Other nonprofits joining Batten Disease Support and Research Association and Beyond Batten Disease Foundation in the fight against Batten Disease include: Catherine’s Hope for a Cure, Drew’s Hope, Hayden’s Hope, Luke and Rachel Batten Foundation, Mary Payton’s Miracle Foundation, Melissa Froio Foundation, Partnering for Cures and Taylor’s Tale in the US; Jasper Against Batten in the US and Netherlands; Beat Batten! in the Netherlands; Bee for Batten’s in Ireland; ContactPuntNCL in Belgium; NCL-Gruppe Deutschland in Germany; and Norsk Spielmeyer-Vogt Forening in Norway.

About The Batten Disease Support and Research Association

The Batten Disease Support and Research Association is the major support and research organization in North America for families who have children with the disease. Founded in 1987, the association promotes and funds research nationally and internationally, provides family services and advocacy, fosters awareness and education with the scientific, medical and caregiving community, and coordinates networks for diagnosis, medical referrals, genetic testing, and counseling. The first research grant from BDSRA was awarded in 1992 and, since then, more than $6 million in funding has been awarded. BDSRA is the largest source of private funding for family support and research into the disease. For more information, visit www.bdsra.org.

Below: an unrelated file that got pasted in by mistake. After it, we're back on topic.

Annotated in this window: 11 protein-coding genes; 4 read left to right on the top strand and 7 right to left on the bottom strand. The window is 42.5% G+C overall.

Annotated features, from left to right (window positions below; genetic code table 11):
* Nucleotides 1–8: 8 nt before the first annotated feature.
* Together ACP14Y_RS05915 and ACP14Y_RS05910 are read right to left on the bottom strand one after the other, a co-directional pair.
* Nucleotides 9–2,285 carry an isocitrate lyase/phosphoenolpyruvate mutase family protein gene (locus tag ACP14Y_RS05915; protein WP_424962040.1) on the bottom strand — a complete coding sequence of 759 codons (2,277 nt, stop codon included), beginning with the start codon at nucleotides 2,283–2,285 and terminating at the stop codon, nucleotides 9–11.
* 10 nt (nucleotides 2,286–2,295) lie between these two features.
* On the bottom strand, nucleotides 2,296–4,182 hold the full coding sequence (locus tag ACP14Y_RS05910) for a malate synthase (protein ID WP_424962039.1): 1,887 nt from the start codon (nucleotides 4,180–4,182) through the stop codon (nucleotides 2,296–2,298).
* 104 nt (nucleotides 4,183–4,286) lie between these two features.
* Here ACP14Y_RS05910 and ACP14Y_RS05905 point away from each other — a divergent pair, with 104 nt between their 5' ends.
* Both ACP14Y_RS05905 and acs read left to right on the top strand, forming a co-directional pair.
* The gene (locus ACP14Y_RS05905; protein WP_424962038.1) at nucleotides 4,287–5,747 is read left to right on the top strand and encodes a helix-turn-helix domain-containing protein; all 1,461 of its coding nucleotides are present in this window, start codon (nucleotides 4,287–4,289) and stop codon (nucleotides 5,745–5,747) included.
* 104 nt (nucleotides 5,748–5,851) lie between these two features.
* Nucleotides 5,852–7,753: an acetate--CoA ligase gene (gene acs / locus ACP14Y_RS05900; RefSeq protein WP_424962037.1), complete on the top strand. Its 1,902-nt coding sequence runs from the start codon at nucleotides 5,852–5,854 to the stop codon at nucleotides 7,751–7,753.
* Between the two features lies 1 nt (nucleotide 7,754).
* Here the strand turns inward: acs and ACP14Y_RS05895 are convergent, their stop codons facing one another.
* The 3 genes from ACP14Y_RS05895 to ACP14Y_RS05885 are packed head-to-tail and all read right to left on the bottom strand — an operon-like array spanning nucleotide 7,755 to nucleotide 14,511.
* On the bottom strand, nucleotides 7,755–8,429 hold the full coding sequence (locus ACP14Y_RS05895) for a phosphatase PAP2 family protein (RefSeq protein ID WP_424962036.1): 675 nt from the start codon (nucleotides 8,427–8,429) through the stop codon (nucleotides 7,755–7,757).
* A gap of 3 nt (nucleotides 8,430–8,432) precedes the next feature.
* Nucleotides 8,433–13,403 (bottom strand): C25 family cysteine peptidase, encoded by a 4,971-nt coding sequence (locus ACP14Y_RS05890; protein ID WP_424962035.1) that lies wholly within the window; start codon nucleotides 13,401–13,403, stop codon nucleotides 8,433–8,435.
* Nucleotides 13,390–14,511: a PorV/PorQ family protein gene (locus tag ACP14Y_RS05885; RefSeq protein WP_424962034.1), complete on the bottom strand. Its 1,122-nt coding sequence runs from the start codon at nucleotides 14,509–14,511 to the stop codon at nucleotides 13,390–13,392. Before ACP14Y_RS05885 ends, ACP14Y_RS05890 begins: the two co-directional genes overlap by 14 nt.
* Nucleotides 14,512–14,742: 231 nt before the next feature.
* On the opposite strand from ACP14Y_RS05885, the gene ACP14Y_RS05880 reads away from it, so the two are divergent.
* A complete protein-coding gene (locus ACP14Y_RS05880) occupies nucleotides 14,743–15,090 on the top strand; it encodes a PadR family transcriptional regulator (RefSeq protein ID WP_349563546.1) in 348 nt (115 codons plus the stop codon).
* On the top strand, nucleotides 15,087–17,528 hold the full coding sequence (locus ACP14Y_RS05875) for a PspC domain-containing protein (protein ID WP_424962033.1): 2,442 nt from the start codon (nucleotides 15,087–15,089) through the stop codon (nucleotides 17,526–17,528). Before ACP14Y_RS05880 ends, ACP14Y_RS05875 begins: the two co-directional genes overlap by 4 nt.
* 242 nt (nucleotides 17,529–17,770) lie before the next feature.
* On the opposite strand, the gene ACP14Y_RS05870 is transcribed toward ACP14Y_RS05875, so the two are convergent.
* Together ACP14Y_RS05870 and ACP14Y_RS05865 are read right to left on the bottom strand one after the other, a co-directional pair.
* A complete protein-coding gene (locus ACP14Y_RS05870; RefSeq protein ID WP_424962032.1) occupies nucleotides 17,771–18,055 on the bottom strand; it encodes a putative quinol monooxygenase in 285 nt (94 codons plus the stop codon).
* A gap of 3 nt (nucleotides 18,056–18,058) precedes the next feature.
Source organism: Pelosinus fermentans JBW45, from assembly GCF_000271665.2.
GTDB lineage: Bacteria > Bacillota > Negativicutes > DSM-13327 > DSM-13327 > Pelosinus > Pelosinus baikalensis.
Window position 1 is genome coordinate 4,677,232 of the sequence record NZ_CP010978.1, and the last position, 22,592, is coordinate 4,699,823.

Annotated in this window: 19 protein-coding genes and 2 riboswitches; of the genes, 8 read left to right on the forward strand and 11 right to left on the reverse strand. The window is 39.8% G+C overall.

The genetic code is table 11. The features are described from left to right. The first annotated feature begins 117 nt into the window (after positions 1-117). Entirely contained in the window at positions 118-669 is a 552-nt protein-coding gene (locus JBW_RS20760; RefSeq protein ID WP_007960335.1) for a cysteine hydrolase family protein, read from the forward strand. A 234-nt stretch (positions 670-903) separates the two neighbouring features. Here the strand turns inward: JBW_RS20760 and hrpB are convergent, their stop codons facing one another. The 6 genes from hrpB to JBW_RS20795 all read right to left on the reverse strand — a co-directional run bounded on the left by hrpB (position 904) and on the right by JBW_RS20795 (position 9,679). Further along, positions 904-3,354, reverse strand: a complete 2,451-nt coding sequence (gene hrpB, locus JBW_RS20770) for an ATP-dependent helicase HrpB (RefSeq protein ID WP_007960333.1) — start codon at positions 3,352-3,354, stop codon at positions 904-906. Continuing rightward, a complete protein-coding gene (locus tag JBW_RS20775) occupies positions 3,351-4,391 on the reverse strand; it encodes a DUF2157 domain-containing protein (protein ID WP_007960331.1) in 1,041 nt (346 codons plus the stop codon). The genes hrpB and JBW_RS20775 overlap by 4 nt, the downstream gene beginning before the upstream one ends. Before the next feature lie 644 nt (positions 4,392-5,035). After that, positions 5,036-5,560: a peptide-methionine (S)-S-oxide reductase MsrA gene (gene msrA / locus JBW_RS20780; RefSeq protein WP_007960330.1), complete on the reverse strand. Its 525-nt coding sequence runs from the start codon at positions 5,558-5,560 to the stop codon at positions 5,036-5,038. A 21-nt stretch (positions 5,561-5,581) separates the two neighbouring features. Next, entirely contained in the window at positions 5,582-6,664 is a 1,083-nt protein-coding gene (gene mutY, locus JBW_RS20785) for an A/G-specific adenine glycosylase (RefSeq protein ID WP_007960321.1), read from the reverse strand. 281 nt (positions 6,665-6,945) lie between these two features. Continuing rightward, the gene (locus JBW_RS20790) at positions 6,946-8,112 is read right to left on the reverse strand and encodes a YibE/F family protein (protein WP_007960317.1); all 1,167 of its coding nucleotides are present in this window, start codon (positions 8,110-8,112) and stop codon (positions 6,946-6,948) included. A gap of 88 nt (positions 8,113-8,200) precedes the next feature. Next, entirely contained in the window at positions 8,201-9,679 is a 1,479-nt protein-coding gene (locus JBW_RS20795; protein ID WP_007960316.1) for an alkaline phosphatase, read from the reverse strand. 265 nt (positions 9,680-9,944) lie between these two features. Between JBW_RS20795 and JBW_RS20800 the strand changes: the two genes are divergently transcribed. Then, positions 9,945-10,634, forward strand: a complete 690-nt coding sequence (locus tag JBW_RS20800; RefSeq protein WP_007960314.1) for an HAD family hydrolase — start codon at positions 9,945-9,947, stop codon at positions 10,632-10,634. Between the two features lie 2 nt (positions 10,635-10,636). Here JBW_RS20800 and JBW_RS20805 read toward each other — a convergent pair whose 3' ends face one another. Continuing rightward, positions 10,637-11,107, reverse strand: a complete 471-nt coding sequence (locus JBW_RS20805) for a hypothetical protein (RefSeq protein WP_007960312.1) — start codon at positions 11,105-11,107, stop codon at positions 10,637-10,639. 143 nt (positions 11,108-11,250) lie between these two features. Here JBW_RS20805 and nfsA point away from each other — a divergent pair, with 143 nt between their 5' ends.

About Beyond Batten Disease Foundation

Beyond Batten Disease Foundation works to cure and prevent juvenile Batten disease, a rare, inherited neurological disorder that strikes young children; first causing vision loss and seizures, then cognitive and motor impairment, and ultimately, death by the late teens or 20s. The foundation raises funds for research, and is leading the development of an easy, inexpensive, groundbreaking blood test to detect gene mutations that cause Batten disease as well as 600 other rare, serious and often fatal, childhood ailments. For more information, visit www.beyondbatten.org.

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Contact:
Danielle M Kerkovich, PhD
Scientific Officer | Batten Disease Support and Research Association
Principal Scientist | Beyond Batten Disease Foundation
dkerkovich@beyondbatten.org
202-812-6462
www.bdsra.org
www.beyondbatten.org